The Power of Small Acts of Kindness: How 60 Cents Became Something Priceless


tl;dr: In this episode, Mark recounts an unexpected ordeal in an Italian hospital after his mother-in-law broke her arm while on vacation. Faced with difficult choices about surgery and travel, the family navigates a foreign healthcare system. Amid the stress, a seemingly small act of kindness by a hospital staff member leaves a lasting impression, exemplifying universal compassion.

I'm supposed to be away on vacation right now. But, unfortunately, three days into a trip with family and friends, it was cut short when my mother-in-law fell in the airport outside of Milan, Italy — falling and breaking both left forearm bones.

Visiting a public hospital outside of Milan was not part of the plan for the trip, of course. The hospital's emergency room provided some initial care. They took an x-ray and confirmed that the breaks, while not a compound fracture, were pretty bad, with both bones being “displaced.” This would require surgery.

There are apparently a few differences in the care and pain management standards. They set her arm and put a cast on without providing any pain reliever. I wasn't happy to hear that. I'm told that, in Europe, opioids are “reserved for use in hospice and other extremely severe situations.”

It was clear that the trip could not continue (for three of us) with a cast on my mother-in-law's arm, which might have been possible had it been a less severe fracture as we originally hoped.

The choices that Sunday afternoon were:

  1. Surgery in Italy on Tuesday, with release from the hospital on Thursday and a flight home on Friday
  2. Fly back to the U.S. on Tuesday and see a surgeon on Wednesday

Neither option was ideal, and this post isn't about the pros and cons of that decision. We flew home on Tuesday. The long day of international travel was sometimes comfortable and, other times, excruciating for her. However, she got into a surgery consult and is scheduled for outpatient surgery before the end of the week.

On a side note, I don't think there will be a bill for the medical care and treatment. It's a public hospital. As they told my wife and mother-in-law, “The billing department is closed on Sunday.” So, we'll see about that. I don't know what the cost of surgery and hospitalization would have been there in Italy. Cost or price was not part of our decision-making process, though.

Not having to pay (we think) for the medical treatment — that's not the kindness I'm referring to in the title of this post.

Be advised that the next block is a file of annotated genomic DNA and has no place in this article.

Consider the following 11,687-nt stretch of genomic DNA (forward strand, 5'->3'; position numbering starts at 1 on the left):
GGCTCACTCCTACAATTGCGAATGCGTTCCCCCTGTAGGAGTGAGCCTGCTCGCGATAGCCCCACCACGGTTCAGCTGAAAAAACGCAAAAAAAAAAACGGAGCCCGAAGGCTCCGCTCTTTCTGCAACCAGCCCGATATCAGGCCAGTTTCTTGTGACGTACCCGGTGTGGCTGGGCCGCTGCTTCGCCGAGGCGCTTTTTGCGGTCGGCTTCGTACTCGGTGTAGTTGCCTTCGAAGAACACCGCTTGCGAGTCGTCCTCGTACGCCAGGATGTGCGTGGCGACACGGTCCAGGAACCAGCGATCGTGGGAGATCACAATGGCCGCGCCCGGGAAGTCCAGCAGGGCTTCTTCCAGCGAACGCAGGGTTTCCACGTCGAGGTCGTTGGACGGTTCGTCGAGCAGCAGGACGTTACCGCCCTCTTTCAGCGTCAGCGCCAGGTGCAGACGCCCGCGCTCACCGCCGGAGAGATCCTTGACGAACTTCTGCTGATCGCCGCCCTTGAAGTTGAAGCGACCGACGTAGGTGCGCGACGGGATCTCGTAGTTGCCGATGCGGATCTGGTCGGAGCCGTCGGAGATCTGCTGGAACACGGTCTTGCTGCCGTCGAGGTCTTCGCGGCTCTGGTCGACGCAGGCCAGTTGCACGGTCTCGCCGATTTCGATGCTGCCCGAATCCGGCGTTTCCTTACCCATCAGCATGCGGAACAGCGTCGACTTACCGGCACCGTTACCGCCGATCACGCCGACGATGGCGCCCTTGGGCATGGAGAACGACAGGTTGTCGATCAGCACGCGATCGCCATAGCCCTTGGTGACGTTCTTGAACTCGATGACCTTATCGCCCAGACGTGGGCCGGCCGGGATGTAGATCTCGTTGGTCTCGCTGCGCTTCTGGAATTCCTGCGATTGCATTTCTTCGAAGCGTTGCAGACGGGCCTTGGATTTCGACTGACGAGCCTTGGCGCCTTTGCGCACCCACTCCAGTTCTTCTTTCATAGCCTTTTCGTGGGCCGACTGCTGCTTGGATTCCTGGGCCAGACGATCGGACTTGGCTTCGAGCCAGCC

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There were many, many acts of kindness that we witnessed and experienced along the way, including an Italian who stopped to call for help when the fall had just occurred in the airport, the first responders, and those providing the care.

While my wife more directly helped her mother navigate her care, my job was to sit in the waiting room, working on possible travel rebookings and cancelations and guarding our bags.

I was dragging from the jet lag. I hadn't slept well the night before. I was craving an espresso from one of the vending machines in the Emergency Department waiting area. That would provide some momentary relief from the stress and worry about my mother-in-law's condition.

The machine had a credit card tap-to-pay device. I tried credit cards and my iPhone. Neither worked.

I was starting to put a 5 Euro note into the machine, and just when frustration threatened to take over, a hospital staff member approached me. With a fluent command of English, he kindly informed me,

“The bills never work… only coins.”

In a hurry, he quickly bought his coffee and then turned to me with a warm smile, asking what I wanted.

I extended that 5 Euro note and inquired if he could provide change.

To my surprise, he declined, saying,

“No, I will buy it for you; it's okay.”

As I thanked him, he was already rushing off to get to work.

It was a small act of kindness, just 60 cents in value, but it's a gesture that will remain etched in my memory for a lifetime.

Although I couldn't pinpoint his exact role, what I saw of his involvement in facilitating my mother-in-law's discharge suggested he was likely a nurse, but to me, he was an embodiment of compassion in a foreign land.

He's pictured below in the burgundy scrubs. He provided a vivid reminder that most people are kind and caring, going out of their way to help others when given the chance — or in his case, he seized the opportunity.

Grazie mille!!

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Mark Graban
Mark Graban is an internationally-recognized consultant, author, and professional speaker, and podcaster with experience in healthcare, manufacturing, and startups. Mark's new book is The Mistakes That Make Us: Cultivating a Culture of Learning and Innovation. He is also the author of Measures of Success: React Less, Lead Better, Improve More, the Shingo Award-winning books Lean Hospitals and Healthcare Kaizen, and the anthology Practicing Lean. Mark is also a Senior Advisor to the technology company KaiNexus.


  1. Mark: I love the story, and am thinking of your mother in law.

    I almost always assume the best in people and can give examples both pro and con but when asked the biggest lesson I have learned in my lean journey it is simply this, and that is that people will amaze you with small gestures that absolutely mean a lot in that moment and those moments will be etched in your memory. whether it is a kindness shown, or a solution shared or in my case a joke.

    I used to wear suspenders instead of a belt and a kaizen team all showed up wearing colorful suspenders. I had car trouble that morning and arrived late and failed to notice their gesture until one of them turned lights on his pair that caught my attention. Suffice to say that everyone heard my laugh that day! Best start to an event ever.


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